Arnold P. Gold Memorial Lecture

Dr. Arnold P. Gold with a young patient

The Arnold P. Gold Memorial Lecture was established in 2018 in honor of the memory and accomplishments of Dr. Arnold Gold, who passed away on January 23, 2018, at the age of 92.

Arnold P. Gold treated patients and taught for more than 50 years at Columbia University Medical Center. He inspired multiple generations of physicians and other medical professionals with his compassionate, patient-centered, and humanistic approach to clinical care. 

Dr. Gold was born in Manhattan but at age 13 was sent to live with an aunt in Galveston, Texas, after his father died. After serving in the Navy during World War II, he finished college at the University of Texas, and then completed a master’s degree at the University of Florida and a medical degree from the University of Lausanne, Switzerland. His internship was at the Charity Hospital in New Orleans, where he treated children in iron lungs because of polio. He was chief resident at Cincinnati Children’s Hospital, where he worked in the laboratory of Dr. Albert Sabin who was developing the oral polio vaccine. In Cincinnati, he rode horseback for the Frontier Nursing Service to treat patients in rural Kentucky.

Dr. Gold came to Columbia as visiting chief resident and then returned to do a fellowship in child neurology. During his career at Columbia, he published more than 80 articles and contributed to numerous books.

 In 1988, Dr. Gold and his wife Sandra established the Arnold P. Gold Foundation, which has been at the forefront of humanistic healthcare throughout the world, focusing on improving caring and compassion in medicine. The Foundation initiated the White Coat Ceremony, which is now a traditional rite of passage in allopathic and osteopathic medical schools as well as nursing schools in the United States and in 19 other countries. It serves as a welcoming ceremony and an introduction to the importance of patient-centered, compassionate, collaborative, and scientifically excellent care. In addition, the Foundation recognizes and awards health care professionals and trainees for outstanding clinical, teaching, and interpersonal skills. The Foundation also sponsors lectures, educational programs for students and professionals, writing contests, and fellowships, with the goal of improving humanism in medicine.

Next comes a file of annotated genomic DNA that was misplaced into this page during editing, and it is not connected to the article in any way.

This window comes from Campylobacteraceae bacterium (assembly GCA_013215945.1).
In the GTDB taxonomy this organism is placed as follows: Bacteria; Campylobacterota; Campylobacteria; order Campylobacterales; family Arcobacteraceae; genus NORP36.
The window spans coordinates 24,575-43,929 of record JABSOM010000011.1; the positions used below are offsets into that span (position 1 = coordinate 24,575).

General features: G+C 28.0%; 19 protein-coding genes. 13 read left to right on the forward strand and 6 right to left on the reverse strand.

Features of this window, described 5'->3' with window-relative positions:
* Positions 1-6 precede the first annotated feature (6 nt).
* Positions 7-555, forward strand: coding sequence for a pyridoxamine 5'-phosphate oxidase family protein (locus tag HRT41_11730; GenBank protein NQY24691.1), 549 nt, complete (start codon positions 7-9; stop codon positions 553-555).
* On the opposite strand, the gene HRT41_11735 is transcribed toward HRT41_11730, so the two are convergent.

Most recent 2024 Arnold P. Gold Memorial Lecture

Sunflower Syndrome: a Poorly Understood Epilepsy

Elizabeth A. Thiele, MD, PhD

Elizabeth A. Thiele, MD, PhD

Elizabeth A. Thiele, MD, PhD
Director, Pediatric Epilepsy Program
Director, Herscot Center for TSC
Director, Sunflower Syndrome Comprehensive Clinical Program, Massachusetts General Hospital

Professor of Neurology, Harvard Medical School

Dr. Thiele directs clinical research efforts in the neurologic aspects of Tuberous Sclerosis Complex (TSC) including epilepsy, autism and mental health issues as well as other manifestations of TSC. She has been principal investigator of several clinical trials in TSC, Dravet Syndrome and Lennox Gastaut Syndrome, and played an important role in the development of cannabidiol in the treatment of refractory epilepsy in these syndromes. She also works on improved dietary therapies for epilepsy, including Low Glycemic Index Treatment. Over the past 5 years her group has also focused on Sunflower syndrome, trying to better characterize this poorly understood reflex photosensitive epilepsy.

Dr. Thiele has received awards for teaching in residency programs at Massachusetts General Hospital and the Longwood Neurology Program, and for research mentoring from the Harvard MIT Health Sciences and Technology program. She also received the Manuel R. Gomez Award from the TSCnAlliance in 2008, the inaugural John M Freeman Award in 2014, the Infantile Spasms Award from the Child Neurology Foundation in 2014 and the Gill Center Transformative Scholar award in 2022.

Dr. Thiele received her A.B., scl from Washington University, St. Louis and her MD and PhD from The Johns Hopkins University School of Medicine. She completed a residency in pediatrics at The Johns Hopkins Hospital in Baltimore and a residency in child neurology with the Longwood Program. She also completed a neuroscience fellowship at Children’s Hospital in Boston. Dr. Thiele is board certified in neurology with a special qualification in child neurology and epilepsy.